The three most common brain tumor types — and the ones most cellphone and human health studies focused on — are gliomas (malignant tumors of the brain and spinal cord), meningiomas (mostly noncancerous tumors of the membranes surrounding the brain and spinal cord, though a small percentage are cancerous), and acoustic neuromas (noncancerous tumors on the main nerve that leads from the inner ear to the brain). Note that of these, gliomas are the main concern — they generally have more severe outcomes than meningiomas and acoustic neuromas.
"For example," Johnson said, "what does a fractal like pattern have to do with a hologram? The answer is, of course, nothing that is apparent. Then there is a truly convoluted assertion that cell phones can be instrumental in ‘psychoemotional' effects on humans because of their lower-frequency outputs. This too, is gibberish. In short, this is technobabble that will potentially snow someone who has no science background."

Don’t rely on a “radiation shield” or other products claiming to block RF energy, electromagnetic fields, or radiation from cell phones. According to the U.S. Federal Trade Commission, products that interfere with the phone’s signal may force it to work harder and emit more RF energy in order to stay connected, possibly increasing your exposure. It is best to use wired solutions to reduce RF rather than rely on an untested  product.
We couldn't find one legit EMF expert online or anywhere else that would recommend a radiation blocking case or anti-radiation case. Not the Environmental Health Trust or Magda Havas, or Joel Moskowitz, in fact his site, safeEMR cautions against scams and claims for radiation protection.  So if a so-called "EMF expert" is recommending any kind of anti-radiation case, they probably aren't that much of an expert. 
Parents and consumer advocacy groups occasionally capture attention for voicing concerns about cellphones and other types of non-ionizing radio-frequency radiation exposure, such as the energy emitted from wifi routers in schools. In some cases, they have exaggerated what we know about the risks to kids, and rarely note that cellphones are also just one of many radiation sources we all live with. (Even the Earth itself, the air we breathe, and the sun and stars in our galaxy constantly give off radiation.)
Dr. Carlo, however, refused to be an easy target. He quickly recruited a group of prominent scientists to work with him, bulletproof experts owning long lists of credentials and reputations that would negate any perception that the research was predestined to be a sham. He also created a Peer Review Board chaired by Harvard University School of Public Health’s Dr. John Graham, something that made FDA officials more comfortable since, at the time, the agency was making negative headlines due to the breast implant controversy. In total, more than 200 doctors and scientists were involved in the project.

There’s a broad range of radiation types, and lots of harmless things emit radiation — like bananas, Brazil nuts, and granite countertops, according to Cincinnati Children’s Hospital. The type of radiation that comes out of our cellphones isn’t the same radiation that’s released by nuclear fallout or X-rays. Cellphone radiation, also known as radiofrequency radiation, is much weaker — so it can’t cause the same kind of cell damage that can lead to cancer.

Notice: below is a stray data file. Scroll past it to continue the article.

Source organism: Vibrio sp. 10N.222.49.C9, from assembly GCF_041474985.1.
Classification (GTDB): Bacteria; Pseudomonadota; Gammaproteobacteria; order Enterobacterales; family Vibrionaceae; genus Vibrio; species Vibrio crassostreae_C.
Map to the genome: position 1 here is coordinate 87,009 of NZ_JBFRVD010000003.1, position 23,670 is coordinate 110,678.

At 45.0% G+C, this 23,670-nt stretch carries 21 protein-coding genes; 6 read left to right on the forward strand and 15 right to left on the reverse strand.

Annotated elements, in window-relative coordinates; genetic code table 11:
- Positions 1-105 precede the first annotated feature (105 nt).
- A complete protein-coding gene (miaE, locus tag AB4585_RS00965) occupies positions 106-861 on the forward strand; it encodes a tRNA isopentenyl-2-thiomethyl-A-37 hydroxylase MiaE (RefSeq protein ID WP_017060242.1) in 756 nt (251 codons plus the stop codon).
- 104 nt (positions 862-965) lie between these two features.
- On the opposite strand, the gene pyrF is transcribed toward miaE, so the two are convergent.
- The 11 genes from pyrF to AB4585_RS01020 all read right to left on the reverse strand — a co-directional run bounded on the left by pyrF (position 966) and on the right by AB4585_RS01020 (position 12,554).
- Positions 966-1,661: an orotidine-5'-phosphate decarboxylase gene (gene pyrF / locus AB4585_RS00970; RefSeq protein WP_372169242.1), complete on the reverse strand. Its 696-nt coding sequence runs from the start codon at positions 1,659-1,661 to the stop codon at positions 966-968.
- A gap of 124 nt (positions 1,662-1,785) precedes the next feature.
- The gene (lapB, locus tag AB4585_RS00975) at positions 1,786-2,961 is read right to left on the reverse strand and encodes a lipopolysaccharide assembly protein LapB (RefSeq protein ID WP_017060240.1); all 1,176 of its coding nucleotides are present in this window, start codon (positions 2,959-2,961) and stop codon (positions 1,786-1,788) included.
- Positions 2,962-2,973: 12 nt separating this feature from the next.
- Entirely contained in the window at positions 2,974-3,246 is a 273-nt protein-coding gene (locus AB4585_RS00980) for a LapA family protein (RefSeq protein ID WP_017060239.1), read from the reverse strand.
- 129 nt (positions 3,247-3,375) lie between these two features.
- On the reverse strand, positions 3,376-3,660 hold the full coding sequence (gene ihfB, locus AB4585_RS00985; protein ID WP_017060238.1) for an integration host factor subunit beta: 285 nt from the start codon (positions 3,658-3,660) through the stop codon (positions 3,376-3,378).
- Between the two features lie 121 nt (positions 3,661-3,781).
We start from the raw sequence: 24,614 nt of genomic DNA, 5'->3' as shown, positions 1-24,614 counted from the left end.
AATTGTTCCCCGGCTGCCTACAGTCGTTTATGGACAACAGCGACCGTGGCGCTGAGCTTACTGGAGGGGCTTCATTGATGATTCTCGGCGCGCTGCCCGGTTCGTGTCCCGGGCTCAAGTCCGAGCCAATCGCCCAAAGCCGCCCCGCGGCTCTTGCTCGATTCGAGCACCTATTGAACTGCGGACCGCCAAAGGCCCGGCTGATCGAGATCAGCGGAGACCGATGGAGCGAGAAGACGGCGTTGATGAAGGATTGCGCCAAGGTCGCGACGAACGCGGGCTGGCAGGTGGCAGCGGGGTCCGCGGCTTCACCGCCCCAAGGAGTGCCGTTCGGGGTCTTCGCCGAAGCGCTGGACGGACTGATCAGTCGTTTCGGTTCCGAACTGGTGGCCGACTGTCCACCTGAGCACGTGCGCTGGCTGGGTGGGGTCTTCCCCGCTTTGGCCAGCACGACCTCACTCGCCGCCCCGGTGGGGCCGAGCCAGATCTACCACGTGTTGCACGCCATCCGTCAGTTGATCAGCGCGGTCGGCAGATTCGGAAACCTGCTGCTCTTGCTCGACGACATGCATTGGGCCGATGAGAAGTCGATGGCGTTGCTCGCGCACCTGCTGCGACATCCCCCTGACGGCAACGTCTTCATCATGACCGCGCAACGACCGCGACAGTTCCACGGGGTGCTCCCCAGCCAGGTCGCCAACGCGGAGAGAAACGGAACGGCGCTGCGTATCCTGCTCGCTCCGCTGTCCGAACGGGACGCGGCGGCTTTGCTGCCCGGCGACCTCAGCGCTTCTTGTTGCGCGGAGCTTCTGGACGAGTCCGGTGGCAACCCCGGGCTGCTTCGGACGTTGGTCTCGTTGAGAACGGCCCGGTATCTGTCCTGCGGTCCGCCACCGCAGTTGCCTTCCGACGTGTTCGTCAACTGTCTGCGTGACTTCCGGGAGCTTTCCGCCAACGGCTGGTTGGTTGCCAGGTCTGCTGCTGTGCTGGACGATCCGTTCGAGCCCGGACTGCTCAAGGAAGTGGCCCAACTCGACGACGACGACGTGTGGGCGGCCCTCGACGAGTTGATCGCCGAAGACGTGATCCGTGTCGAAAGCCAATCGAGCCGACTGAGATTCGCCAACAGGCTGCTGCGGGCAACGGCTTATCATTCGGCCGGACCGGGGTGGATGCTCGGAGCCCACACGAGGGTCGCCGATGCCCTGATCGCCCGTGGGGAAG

In 1993, the cell phone industry was pressured by Congress to invest $28 million into studying cell phone safety. The cause of this sudden concern was massive publicity about a lawsuit filed by Florida businessman David Reynard against cell phone manufacturer NEC. Reynard’s wife, Susan, died of a brain tumor, and he blamed cell phones for her death. Reynard revealed the suit to the public on the Larry King Live show, complete with dramatic x-rays showing the tumor close to where Susan held her cell phone to her head for hours each day.
A large, long-term study has been comparing all of the people in Denmark who had a cell phone subscription between 1982 and 1995 (about 400,000 people) to those without a subscription to look for a possible increase in brain tumors. The most recent update of the study followed people through 2007. Cell phone use, even for more than 13 years, was not linked with an increased risk of brain tumors, salivary gland tumors, or cancer overall, nor was there a link with any brain tumor subtypes or with tumors in any location within the brain.
Wherever you come out on the cellphone and cancer question, one thing is clear: How we live with cellphones, along with our exposure to the radiation they emit, has changed dramatically over the past several decades. That has policy implications; it’s something regulators, researchers, and cellphone companies need to pay attention to. In that context, a few things should happen:
So, you've read the numerous studies about the potentially harmful health effects of cell phone radiation and you are ready to something about it. Of course, you can use your phone sparingly and put it in airplane mode when possible, use a wired headset or speakerphone when on calls, and never store it in your pocket. However, is that realistic? How about for your kids? In today's world, with our increasing dependence on our cell phones, probably not!
Researchers have carried out several types of epidemiologic studies in humans to investigate the possibility of a relationship between cell phone use and the risk of malignant (cancerous) brain tumors, such as gliomas, as well as benign (noncancerous) tumors, such as acoustic neuroma (tumors in the cells of the nerve responsible for hearing that are also known as vestibular schwannomas), meningiomas (usually benign tumors in the membranes that cover and protect the brain and spinal cord), and parotid gland tumors (tumors in the salivary glands) (3).
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